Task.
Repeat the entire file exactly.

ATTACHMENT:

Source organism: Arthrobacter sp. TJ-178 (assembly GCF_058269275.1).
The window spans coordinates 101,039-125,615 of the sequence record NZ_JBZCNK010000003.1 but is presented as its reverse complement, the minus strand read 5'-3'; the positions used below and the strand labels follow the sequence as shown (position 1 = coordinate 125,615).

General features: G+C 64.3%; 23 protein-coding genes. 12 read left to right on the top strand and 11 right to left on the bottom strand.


Source organism: Arthrobacter sp. TJ-178 (assembly GCF_058269275.1).
The window spans coordinates 101,039-125,615 of the sequence record NZ_JBZCNK010000003.1 but is presented as its reverse complement, the minus strand read 5'-3'; the positions used below and the strand labels follow the sequence as shown (position 1 = coordinate 125,615).

General features: G+C 64.3%; 23 protein-coding genes. 12 read left to right on the top strand and 11 right to left on the bottom strand.